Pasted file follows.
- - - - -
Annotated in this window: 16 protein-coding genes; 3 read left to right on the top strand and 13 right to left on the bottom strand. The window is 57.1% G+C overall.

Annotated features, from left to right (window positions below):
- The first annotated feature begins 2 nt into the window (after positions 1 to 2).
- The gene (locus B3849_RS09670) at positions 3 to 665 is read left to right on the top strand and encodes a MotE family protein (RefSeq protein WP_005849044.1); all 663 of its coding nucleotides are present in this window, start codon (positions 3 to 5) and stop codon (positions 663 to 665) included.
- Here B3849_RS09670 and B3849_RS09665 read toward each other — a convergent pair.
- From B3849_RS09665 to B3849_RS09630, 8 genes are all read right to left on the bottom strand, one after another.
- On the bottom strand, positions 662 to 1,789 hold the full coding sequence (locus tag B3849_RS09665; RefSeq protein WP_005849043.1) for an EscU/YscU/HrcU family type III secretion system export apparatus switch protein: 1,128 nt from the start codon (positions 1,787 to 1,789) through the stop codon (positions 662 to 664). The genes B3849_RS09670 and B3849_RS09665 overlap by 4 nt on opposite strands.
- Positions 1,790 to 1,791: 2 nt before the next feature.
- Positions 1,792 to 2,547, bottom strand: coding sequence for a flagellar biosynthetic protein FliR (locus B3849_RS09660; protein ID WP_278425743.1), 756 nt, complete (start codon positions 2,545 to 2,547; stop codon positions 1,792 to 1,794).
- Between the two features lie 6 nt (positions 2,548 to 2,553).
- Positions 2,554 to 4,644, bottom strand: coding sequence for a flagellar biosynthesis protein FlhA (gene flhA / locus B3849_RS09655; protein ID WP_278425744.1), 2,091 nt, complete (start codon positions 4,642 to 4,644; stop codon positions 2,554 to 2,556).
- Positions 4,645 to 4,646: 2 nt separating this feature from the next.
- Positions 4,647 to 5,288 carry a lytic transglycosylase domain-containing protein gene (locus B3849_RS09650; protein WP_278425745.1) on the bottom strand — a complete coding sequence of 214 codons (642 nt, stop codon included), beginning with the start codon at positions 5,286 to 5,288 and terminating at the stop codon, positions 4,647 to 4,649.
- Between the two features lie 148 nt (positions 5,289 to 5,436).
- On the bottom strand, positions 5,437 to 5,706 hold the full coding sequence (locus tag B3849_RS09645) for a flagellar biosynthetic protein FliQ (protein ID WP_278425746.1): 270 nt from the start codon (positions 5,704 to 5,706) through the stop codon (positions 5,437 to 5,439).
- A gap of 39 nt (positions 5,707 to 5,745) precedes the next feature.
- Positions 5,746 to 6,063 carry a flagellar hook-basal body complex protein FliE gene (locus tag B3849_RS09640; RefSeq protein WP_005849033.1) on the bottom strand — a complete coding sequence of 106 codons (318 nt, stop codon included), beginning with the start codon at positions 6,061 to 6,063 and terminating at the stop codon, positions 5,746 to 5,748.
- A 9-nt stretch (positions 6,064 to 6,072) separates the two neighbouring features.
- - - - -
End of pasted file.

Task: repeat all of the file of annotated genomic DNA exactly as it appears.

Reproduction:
Annotated in this window: 16 protein-coding genes; 3 read left to right on the top strand and 13 right to left on the bottom strand. The window is 57.1% G+C overall.

Annotated features, from left to right (window positions below):
- The first annotated feature begins 2 nt into the window (after positions 1 to 2).
- The gene (locus B3849_RS09670) at positions 3 to 665 is read left to right on the top strand and encodes a MotE family protein (RefSeq protein WP_005849044.1); all 663 of its coding nucleotides are present in this window, start codon (positions 3 to 5) and stop codon (positions 663 to 665) included.
- Here B3849_RS09670 and B3849_RS09665 read toward each other — a convergent pair.
- From B3849_RS09665 to B3849_RS09630, 8 genes are all read right to left on the bottom strand, one after another.
- On the bottom strand, positions 662 to 1,789 hold the full coding sequence (locus tag B3849_RS09665; RefSeq protein WP_005849043.1) for an EscU/YscU/HrcU family type III secretion system export apparatus switch protein: 1,128 nt from the start codon (positions 1,787 to 1,789) through the stop codon (positions 662 to 664). The genes B3849_RS09670 and B3849_RS09665 overlap by 4 nt on opposite strands.
- Positions 1,790 to 1,791: 2 nt before the next feature.
- Positions 1,792 to 2,547, bottom strand: coding sequence for a flagellar biosynthetic protein FliR (locus B3849_RS09660; protein ID WP_278425743.1), 756 nt, complete (start codon positions 2,545 to 2,547; stop codon positions 1,792 to 1,794).
- Between the two features lie 6 nt (positions 2,548 to 2,553).
- Positions 2,554 to 4,644, bottom strand: coding sequence for a flagellar biosynthesis protein FlhA (gene flhA / locus B3849_RS09655; protein ID WP_278425744.1), 2,091 nt, complete (start codon positions 4,642 to 4,644; stop codon positions 2,554 to 2,556).
- Positions 4,645 to 4,646: 2 nt separating this feature from the next.
- Positions 4,647 to 5,288 carry a lytic transglycosylase domain-containing protein gene (locus B3849_RS09650; protein WP_278425745.1) on the bottom strand — a complete coding sequence of 214 codons (642 nt, stop codon included), beginning with the start codon at positions 5,286 to 5,288 and terminating at the stop codon, positions 4,647 to 4,649.
- Between the two features lie 148 nt (positions 5,289 to 5,436).
- On the bottom strand, positions 5,437 to 5,706 hold the full coding sequence (locus tag B3849_RS09645) for a flagellar biosynthetic protein FliQ (protein ID WP_278425746.1): 270 nt from the start codon (positions 5,704 to 5,706) through the stop codon (positions 5,437 to 5,439).
- A gap of 39 nt (positions 5,707 to 5,745) precedes the next feature.
- Positions 5,746 to 6,063 carry a flagellar hook-basal body complex protein FliE gene (locus tag B3849_RS09640; RefSeq protein WP_005849033.1) on the bottom strand — a complete coding sequence of 106 codons (318 nt, stop codon included), beginning with the start codon at positions 6,061 to 6,063 and terminating at the stop codon, positions 5,746 to 5,748.
- A 9-nt stretch (positions 6,064 to 6,072) separates the two neighbouring features.